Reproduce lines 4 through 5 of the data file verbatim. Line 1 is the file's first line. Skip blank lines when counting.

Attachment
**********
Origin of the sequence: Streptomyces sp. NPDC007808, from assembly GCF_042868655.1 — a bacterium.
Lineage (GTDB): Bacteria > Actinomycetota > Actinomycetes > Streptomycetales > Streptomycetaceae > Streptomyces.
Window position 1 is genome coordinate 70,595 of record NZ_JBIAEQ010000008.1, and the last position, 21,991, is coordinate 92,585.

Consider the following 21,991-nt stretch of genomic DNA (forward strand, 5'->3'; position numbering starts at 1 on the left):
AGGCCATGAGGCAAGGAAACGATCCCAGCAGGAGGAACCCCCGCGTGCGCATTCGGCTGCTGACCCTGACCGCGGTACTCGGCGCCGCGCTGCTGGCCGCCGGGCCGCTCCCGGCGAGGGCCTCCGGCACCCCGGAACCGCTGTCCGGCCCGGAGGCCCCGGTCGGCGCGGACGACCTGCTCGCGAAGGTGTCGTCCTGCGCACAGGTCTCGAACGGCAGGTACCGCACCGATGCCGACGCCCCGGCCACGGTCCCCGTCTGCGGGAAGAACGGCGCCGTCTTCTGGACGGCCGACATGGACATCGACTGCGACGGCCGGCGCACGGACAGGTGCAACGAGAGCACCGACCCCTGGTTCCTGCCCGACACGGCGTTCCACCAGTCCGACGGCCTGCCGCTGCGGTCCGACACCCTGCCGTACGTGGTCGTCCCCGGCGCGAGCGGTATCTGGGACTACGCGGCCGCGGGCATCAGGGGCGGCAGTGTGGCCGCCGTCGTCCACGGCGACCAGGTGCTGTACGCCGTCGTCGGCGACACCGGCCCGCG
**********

Consider the following 21,991-nt stretch of genomic DNA (forward strand, 5'->3'; position numbering starts at 1 on the left):
AGGCCATGAGGCAAGGAAACGATCCCAGCAGGAGGAACCCCCGCGTGCGCATTCGGCTGCTGACCCTGACCGCGGTACTCGGCGCCGCGCTGCTGGCCGCCGGGCCGCTCCCGGCGAGGGCCTCCGGCACCCCGGAACCGCTGTCCGGCCCGGAGGCCCCGGTCGGCGCGGACGACCTGCTCGCGAAGGTGTCGTCCTGCGCACAGGTCTCGAACGGCAGGTACCGCACCGATGCCGACGCCCCGGCCACGGTCCCCGTCTGCGGGAAGAACGGCGCCGTCTTCTGGACGGCCGACATGGACATCGACTGCGACGGCCGGCGCACGGACAGGTGCAACGAGAGCACCGACCCCTGGTTCCTGCCCGACACGGCGTTCCACCAGTCCGACGGCCTGCCGCTGCGGTCCGACACCCTGCCGTACGTGGTCGTCCCCGGCGCGAGCGGTATCTGGGACTACGCGGCCGCGGGCATCAGGGGCGGCAGTGTGGCCGCCGTCGTCCACGGCGACCAGGTGCTGTACGCCGTCGTCGGCGACACCGGCCCGCG